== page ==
Market Overview

The Price Of Your Identity Is Rising Faster Than Inflation, Congratulations?


Congratulations! You're worth a bit more this year than you were last year... to identity thieves.

Top10VPN recently released their 2019 Dark Web Market Price Index, a summary of current market prices for individual pieces of stolen identities.

Last year, Top10VPN estimated that an identity thief could buy your entire identity — everything from proof-of-identity documents and banking information to shopping and social media logins — for around $1,170. In 2019, identity thieves will have to pay around $1,215, about 3.8% more, for your entire credit profile.

This means the price of the average identity is rising faster than inflation, which hasn't topped 3% since 2011.

Of course, fraudsters probably won't pay for your information a la carte. Free market principles and volume discounts are likely to apply.

"There are so many retail stores on the dark web," says John Buzzard, an industry fraud specialist for CO-OP Financial Services. "Most of the information out there is monetized and broken up, consolidated and put together on various pieces and packages, and sold fraudster to fraudster." As strange as it sounds, prices for stolen identities are probably being tempered by competition among thieves and a plentiful supply of hacked information.

While the overall value of your information climbed slightly, the value of certain pieces has changed dramatically.

In 2018, Paypal Holdings Inc (NASDAQ: PYPL) logins topped the list with an average $247 value. For 2019, their average value plummeted all the way to $42.38. The 2018 value contained a large number of high-value PayPal accounts (above $10,000) that skewed the average account value. Meanwhile, eBay Inc (NASDAQ: EBAY) has begun to move away from PayPal as their primary payment processor, resulting in fewer high-dollar accounts and less convenience in taking advantage of them.

Banking details and debit card details are the new high-value purchases. Average online banking information values climbed from $160.15 in 2018 to $259.56 this year. Meanwhile, debit cards have taken a huge leap in value, from $67.50 in 2018 to $250.05 in 2019.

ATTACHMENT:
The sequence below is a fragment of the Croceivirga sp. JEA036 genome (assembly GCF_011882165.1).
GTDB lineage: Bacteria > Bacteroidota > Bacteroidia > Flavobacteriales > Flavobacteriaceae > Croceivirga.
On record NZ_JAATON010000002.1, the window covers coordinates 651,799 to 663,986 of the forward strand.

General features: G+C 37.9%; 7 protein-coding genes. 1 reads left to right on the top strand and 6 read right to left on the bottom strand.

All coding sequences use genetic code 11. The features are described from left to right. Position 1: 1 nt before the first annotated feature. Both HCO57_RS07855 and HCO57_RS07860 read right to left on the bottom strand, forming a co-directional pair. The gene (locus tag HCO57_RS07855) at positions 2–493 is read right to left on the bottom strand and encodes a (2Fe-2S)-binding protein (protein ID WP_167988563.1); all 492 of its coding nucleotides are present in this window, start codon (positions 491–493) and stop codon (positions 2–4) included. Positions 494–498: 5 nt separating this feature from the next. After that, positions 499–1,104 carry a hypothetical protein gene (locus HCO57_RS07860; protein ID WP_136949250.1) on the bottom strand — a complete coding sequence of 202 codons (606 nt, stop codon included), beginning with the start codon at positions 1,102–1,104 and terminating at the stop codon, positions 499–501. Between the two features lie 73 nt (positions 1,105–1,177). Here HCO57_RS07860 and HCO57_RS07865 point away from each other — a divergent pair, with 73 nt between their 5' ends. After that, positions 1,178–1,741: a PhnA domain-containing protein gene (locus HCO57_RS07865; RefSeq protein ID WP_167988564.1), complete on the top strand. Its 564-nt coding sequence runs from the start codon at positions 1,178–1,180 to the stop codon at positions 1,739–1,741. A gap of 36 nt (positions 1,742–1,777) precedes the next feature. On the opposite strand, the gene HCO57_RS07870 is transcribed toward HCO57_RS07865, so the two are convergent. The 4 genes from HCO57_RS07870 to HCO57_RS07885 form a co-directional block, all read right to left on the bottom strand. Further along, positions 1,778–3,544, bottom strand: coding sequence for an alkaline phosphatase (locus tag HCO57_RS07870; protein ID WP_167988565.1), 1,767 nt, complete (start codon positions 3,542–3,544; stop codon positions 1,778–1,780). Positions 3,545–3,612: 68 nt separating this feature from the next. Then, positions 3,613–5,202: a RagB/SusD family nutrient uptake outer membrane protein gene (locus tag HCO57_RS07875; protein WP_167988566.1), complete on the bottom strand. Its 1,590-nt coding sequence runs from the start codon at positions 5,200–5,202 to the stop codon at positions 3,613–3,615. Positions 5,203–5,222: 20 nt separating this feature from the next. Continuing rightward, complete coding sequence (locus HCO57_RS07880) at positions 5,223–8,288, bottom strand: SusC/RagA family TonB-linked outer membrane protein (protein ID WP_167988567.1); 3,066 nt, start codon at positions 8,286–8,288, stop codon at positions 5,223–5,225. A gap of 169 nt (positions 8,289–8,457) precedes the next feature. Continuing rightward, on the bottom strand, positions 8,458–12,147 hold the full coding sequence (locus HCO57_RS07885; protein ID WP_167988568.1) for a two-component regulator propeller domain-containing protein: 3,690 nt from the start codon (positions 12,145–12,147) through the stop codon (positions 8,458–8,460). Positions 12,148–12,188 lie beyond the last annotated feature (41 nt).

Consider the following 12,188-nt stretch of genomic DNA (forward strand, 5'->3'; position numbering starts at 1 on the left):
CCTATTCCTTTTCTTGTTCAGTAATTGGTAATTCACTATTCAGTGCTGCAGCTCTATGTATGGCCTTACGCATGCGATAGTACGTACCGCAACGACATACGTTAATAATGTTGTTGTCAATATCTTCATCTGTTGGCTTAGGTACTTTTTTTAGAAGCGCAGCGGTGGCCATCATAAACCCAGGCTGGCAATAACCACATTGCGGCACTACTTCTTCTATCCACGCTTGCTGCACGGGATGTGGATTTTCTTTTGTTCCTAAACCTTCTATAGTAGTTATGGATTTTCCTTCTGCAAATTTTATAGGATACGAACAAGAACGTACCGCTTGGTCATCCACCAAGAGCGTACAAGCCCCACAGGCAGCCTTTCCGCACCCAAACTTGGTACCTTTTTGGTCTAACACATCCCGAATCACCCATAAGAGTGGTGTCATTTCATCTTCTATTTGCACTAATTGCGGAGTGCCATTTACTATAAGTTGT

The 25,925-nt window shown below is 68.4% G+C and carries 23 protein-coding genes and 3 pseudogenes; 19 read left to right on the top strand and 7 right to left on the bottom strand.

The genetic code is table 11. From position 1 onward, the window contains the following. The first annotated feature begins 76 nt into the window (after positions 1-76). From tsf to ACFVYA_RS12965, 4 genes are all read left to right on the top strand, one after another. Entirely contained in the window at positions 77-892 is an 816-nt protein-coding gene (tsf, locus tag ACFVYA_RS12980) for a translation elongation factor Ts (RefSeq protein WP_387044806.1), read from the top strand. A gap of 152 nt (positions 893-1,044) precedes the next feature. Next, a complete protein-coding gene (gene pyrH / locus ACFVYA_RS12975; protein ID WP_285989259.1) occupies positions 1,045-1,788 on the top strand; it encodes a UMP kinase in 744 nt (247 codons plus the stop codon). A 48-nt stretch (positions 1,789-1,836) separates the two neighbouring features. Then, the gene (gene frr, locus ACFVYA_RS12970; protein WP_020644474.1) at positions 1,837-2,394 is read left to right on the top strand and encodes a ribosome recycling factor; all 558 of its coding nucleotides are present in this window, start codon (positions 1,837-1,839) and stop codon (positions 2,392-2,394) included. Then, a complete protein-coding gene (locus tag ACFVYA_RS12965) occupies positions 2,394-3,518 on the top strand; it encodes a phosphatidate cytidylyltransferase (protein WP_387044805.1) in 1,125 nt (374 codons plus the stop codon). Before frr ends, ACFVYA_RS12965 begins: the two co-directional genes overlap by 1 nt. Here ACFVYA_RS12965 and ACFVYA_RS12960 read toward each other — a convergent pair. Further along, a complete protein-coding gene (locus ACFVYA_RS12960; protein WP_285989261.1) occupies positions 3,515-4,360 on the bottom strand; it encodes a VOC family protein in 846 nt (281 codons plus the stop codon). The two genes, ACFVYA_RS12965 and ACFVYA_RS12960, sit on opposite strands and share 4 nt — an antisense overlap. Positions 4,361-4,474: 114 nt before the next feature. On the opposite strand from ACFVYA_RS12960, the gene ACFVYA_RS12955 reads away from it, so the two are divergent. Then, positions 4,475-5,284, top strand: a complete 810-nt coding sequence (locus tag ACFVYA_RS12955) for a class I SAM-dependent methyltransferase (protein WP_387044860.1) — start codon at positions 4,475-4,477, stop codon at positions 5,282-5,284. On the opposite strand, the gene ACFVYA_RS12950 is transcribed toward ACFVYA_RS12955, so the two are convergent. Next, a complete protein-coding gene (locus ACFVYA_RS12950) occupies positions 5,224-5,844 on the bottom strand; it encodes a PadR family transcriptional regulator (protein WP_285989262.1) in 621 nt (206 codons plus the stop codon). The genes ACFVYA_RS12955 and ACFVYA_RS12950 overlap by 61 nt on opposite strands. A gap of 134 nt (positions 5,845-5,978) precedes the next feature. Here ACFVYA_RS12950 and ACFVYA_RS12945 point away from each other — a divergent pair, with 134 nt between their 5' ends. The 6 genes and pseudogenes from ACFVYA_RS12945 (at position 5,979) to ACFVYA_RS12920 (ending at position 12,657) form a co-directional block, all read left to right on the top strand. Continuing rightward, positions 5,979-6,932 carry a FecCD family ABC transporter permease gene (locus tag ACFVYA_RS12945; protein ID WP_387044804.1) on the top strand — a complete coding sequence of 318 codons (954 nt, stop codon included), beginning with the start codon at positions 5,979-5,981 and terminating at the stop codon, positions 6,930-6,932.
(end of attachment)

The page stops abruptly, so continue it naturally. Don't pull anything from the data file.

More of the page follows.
Prices for credit card information are surprisingly low. The $50 average from 2018 fell to $33.88 in 2019. Proof of identity documents fell from $29.59 in 2018 to $16.52 in 2019 — perhaps because free credit freezes have made it tougher for criminals to open fake accounts.

Identity thieves looking for a trendy purchase can acquire Fortnite information for an average $11.33, while bargain-conscious criminals can get Craigslist information for $4.66, Skype for $1.25, and AOL for a paltry 41 cents.

Steven Millstein, a credit repair consultant at, sums it up nicely: "It's a lot like the Wild West out there when it comes to identity theft." Your best defense against the sale of your compromised information is to make your information less likely to reach the dark web in the first place.

You can't stop identity theft through data breaches, but you can limit the odds by storing your information in as few sites as possible. Take other common-sense precautions as well. Use strong passwords that are changed frequently, shred all personal information before disposal, use only secure Internet connections to trusted sources, and beware of phishing scams.

Check all active accounts regularly for any signs of fraud. Ask your bank and credit card issuers what alerts are available to detect unusual account activity. Consider a credit monitoring service to limit any damage.

Finally, apply a credit freeze as a final layer of protection. Fraudsters can't open fake accounts in your name when creditors can't access your file. Give criminals the least value possible for their purchase.

Related Links:

How A Fraud Ring Got 25,000 Real Credit Cards For Fake People

Credit Reporting Errors: When Legal Action Might Be The Next Step

The preceding article is from one of our external contributors. It does not represent the opinion of Benzinga and has not been edited.

Posted-In: contributor contributors identity theftPersonal Finance


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